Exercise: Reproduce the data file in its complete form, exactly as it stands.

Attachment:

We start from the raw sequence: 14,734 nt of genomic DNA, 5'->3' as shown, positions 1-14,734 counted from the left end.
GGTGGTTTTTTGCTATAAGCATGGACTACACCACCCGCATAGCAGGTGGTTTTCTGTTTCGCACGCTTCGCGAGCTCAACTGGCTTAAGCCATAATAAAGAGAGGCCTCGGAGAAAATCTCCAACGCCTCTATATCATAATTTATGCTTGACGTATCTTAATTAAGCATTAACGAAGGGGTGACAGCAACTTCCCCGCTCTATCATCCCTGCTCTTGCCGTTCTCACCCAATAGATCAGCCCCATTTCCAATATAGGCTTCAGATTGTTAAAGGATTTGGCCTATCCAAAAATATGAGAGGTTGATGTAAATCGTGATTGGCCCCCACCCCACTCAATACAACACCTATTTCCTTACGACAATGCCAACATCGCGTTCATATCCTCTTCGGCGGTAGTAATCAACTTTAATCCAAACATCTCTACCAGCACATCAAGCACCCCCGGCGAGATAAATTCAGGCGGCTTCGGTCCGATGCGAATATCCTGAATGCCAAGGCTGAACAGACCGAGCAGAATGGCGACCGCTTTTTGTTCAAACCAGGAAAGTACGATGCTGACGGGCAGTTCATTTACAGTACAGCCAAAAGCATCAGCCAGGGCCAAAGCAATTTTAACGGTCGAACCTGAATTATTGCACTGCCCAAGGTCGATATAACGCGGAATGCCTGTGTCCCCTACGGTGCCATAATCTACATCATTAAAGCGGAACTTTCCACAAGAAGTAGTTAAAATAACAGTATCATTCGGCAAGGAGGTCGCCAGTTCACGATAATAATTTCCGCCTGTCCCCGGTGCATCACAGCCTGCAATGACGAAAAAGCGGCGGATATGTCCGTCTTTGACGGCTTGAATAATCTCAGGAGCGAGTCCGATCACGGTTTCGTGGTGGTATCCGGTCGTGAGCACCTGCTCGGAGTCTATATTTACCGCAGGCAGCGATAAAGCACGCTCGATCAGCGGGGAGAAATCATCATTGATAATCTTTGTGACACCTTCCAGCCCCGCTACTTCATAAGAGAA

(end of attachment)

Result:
We start from the raw sequence: 14,734 nt of genomic DNA, 5'->3' as shown, positions 1-14,734 counted from the left end.
GGTGGTTTTTTGCTATAAGCATGGACTACACCACCCGCATAGCAGGTGGTTTTCTGTTTCGCACGCTTCGCGAGCTCAACTGGCTTAAGCCATAATAAAGAGAGGCCTCGGAGAAAATCTCCAACGCCTCTATATCATAATTTATGCTTGACGTATCTTAATTAAGCATTAACGAAGGGGTGACAGCAACTTCCCCGCTCTATCATCCCTGCTCTTGCCGTTCTCACCCAATAGATCAGCCCCATTTCCAATATAGGCTTCAGATTGTTAAAGGATTTGGCCTATCCAAAAATATGAGAGGTTGATGTAAATCGTGATTGGCCCCCACCCCACTCAATACAACACCTATTTCCTTACGACAATGCCAACATCGCGTTCATATCCTCTTCGGCGGTAGTAATCAACTTTAATCCAAACATCTCTACCAGCACATCAAGCACCCCCGGCGAGATAAATTCAGGCGGCTTCGGTCCGATGCGAATATCCTGAATGCCAAGGCTGAACAGACCGAGCAGAATGGCGACCGCTTTTTGTTCAAACCAGGAAAGTACGATGCTGACGGGCAGTTCATTTACAGTACAGCCAAAAGCATCAGCCAGGGCCAAAGCAATTTTAACGGTCGAACCTGAATTATTGCACTGCCCAAGGTCGATATAACGCGGAATGCCTGTGTCCCCTACGGTGCCATAATCTACATCATTAAAGCGGAACTTTCCACAAGAAGTAGTTAAAATAACAGTATCATTCGGCAAGGAGGTCGCCAGTTCACGATAATAATTTCCGCCTGTCCCCGGTGCATCACAGCCTGCAATGACGAAAAAGCGGCGGATATGTCCGTCTTTGACGGCTTGAATAATCTCAGGAGCGAGTCCGATCACGGTTTCGTGGTGGTATCCGGTCGTGAGCACCTGCTCGGAGTCTATATTTACCGCAGGCAGCGATAAAGCACGCTCGATCAGCGGGGAGAAATCATCATTGATAATCTTTGTGACACCTTCCAGCCCCGCTACTTCATAAGAGAA